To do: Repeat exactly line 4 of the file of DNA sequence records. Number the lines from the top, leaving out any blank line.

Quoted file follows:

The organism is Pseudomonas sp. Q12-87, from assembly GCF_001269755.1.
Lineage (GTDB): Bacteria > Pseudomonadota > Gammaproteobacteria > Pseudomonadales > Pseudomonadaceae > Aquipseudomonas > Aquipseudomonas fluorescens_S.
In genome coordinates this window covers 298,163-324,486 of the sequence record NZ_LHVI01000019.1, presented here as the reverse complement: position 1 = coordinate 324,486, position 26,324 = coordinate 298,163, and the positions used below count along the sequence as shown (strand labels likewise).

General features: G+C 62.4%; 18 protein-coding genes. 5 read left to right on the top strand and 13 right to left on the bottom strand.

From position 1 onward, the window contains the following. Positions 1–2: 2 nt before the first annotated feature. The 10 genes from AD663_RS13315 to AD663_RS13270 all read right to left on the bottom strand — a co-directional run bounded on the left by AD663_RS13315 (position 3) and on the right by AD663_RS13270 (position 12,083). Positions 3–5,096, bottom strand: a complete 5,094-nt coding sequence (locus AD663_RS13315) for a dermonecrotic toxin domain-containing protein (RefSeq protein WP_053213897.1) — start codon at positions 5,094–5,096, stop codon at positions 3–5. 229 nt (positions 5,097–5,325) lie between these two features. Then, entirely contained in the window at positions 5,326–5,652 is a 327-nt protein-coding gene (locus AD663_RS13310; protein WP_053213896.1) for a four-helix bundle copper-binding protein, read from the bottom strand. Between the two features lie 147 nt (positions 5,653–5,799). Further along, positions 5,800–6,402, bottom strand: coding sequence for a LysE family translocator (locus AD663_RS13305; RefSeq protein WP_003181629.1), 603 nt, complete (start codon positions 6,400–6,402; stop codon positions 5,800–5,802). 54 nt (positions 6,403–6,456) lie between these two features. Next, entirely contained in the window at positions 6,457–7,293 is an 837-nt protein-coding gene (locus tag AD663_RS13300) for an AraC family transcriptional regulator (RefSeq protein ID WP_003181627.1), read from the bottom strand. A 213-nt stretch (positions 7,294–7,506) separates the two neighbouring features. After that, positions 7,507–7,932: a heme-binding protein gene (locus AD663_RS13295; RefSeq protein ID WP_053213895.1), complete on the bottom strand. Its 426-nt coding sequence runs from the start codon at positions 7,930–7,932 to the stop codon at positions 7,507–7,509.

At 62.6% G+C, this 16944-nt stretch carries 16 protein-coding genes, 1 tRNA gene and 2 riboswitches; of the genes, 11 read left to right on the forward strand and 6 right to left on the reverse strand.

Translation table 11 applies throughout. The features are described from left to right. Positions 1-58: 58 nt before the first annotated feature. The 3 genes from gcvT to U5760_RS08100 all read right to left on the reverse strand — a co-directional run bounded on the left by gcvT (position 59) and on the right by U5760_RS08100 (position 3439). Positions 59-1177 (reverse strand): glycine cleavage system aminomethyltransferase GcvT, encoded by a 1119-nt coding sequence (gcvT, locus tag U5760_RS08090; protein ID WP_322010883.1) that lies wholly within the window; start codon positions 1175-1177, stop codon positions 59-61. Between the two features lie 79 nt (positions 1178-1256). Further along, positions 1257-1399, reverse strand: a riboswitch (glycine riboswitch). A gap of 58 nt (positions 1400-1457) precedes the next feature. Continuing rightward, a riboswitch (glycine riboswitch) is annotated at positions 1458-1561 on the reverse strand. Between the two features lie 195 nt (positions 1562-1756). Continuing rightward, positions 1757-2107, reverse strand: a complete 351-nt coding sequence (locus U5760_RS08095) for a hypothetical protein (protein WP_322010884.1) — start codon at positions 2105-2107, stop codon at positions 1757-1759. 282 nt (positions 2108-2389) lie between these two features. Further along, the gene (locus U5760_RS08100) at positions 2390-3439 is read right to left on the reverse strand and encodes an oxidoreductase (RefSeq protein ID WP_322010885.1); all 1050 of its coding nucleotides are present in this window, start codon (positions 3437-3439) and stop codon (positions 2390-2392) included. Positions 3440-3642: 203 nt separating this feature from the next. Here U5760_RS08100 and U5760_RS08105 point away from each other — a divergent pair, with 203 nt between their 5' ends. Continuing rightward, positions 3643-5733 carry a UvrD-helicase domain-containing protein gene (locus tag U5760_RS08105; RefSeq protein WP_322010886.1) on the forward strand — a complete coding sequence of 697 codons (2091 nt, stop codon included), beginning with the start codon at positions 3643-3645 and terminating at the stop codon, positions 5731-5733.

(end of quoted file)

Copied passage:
General features: G+C 62.4%; 18 protein-coding genes. 5 read left to right on the top strand and 13 right to left on the bottom strand.